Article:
About three minutes into Saturday’s ACC opener against Pitt, this appeared to be the state of the defense:
Yeah. It wasn’t good.
But they turned things around quickly, and for most of the rest of the game, the defense looked a bit more like this:
On a day when the Jackets put up 35 points in a conference win, it was the defense that enabled them to actually take control of the game. Ted Roof’s unit played aggressively (especially in the first half), got stops at critical moments, and nearly shut out the Pitt offense after their first score. It was their best performance of the young season and a very promising sign as the Jackets dive into the ACC slate.
Week 4 vs. Pitt: Defense by the Numbers
|Points per Possession
|Points Off Turnovers Allowed
|Total Yards Allowed
|Rush Yards Allowed
|Opp. Yards per Carry
|Pass Yards Allowed
|Opp. Yards per Attempt
|Opp. Yards per Play
Over their final 12 possessions, the Panthers had only eight first downs and scored zero offensive touchdowns. They managed a field goal, but even that was a 55-yarder just before halftime (because apparently Tech is destined to give up long field goals to Pitt kickers for all eternity).
Digging a little deeper, the Jackets did not only prevent Pitt from scoring after any of their four turnovers—they held Pitt without a first down on those possessions. Three of those saw Pitt get the ball with a relatively short field, including one that began in field goal range, so this was no small achievement for the Tech defense.
The yards per carry stat is worth dissecting. That figure includes Tech’s three sacks, which accounted for 23 yards lost for Pitt. Removing those leaves 17 carries for 60 yards, or about 3.5 yards per carry, which is low but not completely terrible. However, setting aside the outlier—Jordan Whitehead’s 30-yard run on the opening drive--leaves Pitt with 16 carries for just 30 yards. Tech almost completely silenced Pitt’s ground game, and that was the result of contributions from all three units.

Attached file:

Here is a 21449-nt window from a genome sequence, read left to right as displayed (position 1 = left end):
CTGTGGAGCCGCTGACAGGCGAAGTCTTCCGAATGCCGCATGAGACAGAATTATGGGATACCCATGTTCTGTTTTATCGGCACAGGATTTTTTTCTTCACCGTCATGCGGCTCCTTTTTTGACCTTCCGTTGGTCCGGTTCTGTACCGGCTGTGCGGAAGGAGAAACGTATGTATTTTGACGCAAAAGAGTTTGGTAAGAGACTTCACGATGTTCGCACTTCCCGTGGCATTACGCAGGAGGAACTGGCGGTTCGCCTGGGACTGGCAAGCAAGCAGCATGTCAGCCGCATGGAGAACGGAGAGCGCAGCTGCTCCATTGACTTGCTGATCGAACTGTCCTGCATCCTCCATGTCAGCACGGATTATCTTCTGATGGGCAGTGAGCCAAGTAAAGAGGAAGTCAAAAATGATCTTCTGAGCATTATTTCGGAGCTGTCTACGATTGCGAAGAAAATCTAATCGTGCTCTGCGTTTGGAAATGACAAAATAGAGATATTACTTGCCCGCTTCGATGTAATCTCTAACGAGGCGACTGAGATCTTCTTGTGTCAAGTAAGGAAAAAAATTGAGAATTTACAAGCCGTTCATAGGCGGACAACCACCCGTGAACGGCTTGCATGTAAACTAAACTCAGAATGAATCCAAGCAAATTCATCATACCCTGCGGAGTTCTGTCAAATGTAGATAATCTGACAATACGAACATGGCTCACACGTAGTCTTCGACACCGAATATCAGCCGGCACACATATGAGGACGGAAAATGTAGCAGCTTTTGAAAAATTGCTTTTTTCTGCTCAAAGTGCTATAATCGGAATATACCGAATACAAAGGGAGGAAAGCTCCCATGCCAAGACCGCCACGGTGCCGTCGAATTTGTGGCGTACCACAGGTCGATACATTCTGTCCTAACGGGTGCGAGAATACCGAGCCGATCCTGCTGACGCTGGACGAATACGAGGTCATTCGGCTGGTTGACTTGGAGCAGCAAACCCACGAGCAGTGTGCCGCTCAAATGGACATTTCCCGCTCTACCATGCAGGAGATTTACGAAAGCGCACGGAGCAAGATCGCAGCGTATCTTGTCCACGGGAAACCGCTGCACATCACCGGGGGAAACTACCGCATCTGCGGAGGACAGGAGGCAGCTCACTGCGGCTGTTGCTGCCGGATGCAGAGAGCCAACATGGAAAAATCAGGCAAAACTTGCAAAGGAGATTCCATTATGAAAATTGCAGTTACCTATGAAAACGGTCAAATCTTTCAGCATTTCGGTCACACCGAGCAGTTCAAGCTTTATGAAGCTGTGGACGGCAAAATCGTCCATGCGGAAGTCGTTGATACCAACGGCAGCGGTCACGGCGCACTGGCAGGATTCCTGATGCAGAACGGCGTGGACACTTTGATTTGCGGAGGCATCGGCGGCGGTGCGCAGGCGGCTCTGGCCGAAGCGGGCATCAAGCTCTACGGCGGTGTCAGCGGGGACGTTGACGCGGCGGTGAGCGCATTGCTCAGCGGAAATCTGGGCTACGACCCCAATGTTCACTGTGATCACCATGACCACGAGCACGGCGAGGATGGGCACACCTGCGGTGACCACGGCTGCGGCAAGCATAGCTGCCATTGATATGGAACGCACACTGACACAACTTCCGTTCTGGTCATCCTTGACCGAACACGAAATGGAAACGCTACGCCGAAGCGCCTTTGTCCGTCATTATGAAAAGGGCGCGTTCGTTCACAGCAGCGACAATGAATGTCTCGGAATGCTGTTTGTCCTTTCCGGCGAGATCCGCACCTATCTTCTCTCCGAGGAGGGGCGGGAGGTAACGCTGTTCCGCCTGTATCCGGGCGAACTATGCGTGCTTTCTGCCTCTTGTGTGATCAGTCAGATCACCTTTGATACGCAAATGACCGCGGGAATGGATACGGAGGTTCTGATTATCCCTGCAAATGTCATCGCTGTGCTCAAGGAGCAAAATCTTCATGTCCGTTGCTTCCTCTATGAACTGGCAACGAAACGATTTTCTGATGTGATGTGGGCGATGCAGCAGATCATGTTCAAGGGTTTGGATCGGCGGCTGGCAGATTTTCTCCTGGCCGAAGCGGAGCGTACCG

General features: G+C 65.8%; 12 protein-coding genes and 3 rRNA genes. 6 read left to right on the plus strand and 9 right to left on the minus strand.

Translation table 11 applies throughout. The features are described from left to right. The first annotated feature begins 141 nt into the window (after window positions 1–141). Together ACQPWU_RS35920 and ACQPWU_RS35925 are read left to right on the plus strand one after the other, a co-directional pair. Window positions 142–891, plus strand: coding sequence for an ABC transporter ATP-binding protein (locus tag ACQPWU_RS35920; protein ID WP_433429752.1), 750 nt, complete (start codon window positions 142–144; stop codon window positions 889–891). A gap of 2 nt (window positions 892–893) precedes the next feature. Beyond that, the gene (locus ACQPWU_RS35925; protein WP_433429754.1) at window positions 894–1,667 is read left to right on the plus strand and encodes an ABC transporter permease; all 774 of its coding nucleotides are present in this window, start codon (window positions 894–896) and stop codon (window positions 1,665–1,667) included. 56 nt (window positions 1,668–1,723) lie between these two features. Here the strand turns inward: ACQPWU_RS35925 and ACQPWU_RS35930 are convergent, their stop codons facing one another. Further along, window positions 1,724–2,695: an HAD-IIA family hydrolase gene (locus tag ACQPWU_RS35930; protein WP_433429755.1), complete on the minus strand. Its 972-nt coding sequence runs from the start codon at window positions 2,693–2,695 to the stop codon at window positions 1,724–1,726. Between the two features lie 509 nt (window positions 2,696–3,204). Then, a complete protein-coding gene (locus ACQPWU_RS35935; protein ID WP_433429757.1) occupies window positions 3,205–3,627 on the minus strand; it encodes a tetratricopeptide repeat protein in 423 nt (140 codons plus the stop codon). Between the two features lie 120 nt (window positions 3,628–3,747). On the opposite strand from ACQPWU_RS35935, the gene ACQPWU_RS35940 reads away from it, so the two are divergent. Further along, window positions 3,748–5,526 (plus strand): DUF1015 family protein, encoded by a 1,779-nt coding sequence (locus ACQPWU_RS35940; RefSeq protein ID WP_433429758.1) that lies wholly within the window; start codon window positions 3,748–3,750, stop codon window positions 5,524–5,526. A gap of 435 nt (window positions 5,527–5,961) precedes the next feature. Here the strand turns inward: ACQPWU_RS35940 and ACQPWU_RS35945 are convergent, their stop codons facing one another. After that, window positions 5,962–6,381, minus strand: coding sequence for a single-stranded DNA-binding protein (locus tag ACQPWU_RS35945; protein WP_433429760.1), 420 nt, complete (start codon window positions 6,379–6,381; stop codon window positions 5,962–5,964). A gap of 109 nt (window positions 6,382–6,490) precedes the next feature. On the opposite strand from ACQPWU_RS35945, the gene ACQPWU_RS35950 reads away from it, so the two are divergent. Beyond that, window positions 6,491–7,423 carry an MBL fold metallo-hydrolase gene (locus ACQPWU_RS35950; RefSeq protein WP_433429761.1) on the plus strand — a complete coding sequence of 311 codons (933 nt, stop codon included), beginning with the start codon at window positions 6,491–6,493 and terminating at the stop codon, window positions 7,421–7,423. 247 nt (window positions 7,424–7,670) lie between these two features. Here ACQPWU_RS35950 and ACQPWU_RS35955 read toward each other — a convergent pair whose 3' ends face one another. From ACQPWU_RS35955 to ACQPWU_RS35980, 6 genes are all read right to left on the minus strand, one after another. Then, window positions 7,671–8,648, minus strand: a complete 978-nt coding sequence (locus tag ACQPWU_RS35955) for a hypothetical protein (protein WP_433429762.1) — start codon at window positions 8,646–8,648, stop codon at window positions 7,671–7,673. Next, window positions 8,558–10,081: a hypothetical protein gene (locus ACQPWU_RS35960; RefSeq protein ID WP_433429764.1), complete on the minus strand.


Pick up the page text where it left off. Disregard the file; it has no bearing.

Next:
A big reason for that was the fact that Tech was so aggressive, particularly in the first half, and it enabled them to overwhelm Pitt’s offensive line and disrupt their attack. The team’s havoc rate of 23.6%—referring to the percentage of plays that resulted in tackles for loss, passes defensed, or forced fumbles—was well above the current FBS-wide average of 16.7%.
Maybe the most promising stat of all is that Pitt converted just one of 13 third-down attempts. Considering how much trouble Tech had a year ago in stopping opponents on third down, doing that against an ACC opponent is a major sign of progress.
In what looked to be a tough matchup against a seasoned Pitt offensive line, Tech’s front four ended up having a field day—particularly the defensive ends. Antonio Simmons picked up a pair of sacks, one of which saw him chase down Pitt quarterback Ben DiNucci for a 15-yard loss on third down to end a pivotal third-quarter possession. Anree Saint-Amour did not have a sack, but he did have a tackle for loss and a fourth-quarter fumble recovery. KeShun Freeman had a strong day in run support and made a crucial play on Pitt’s first possession of the second half to stifle their momentum: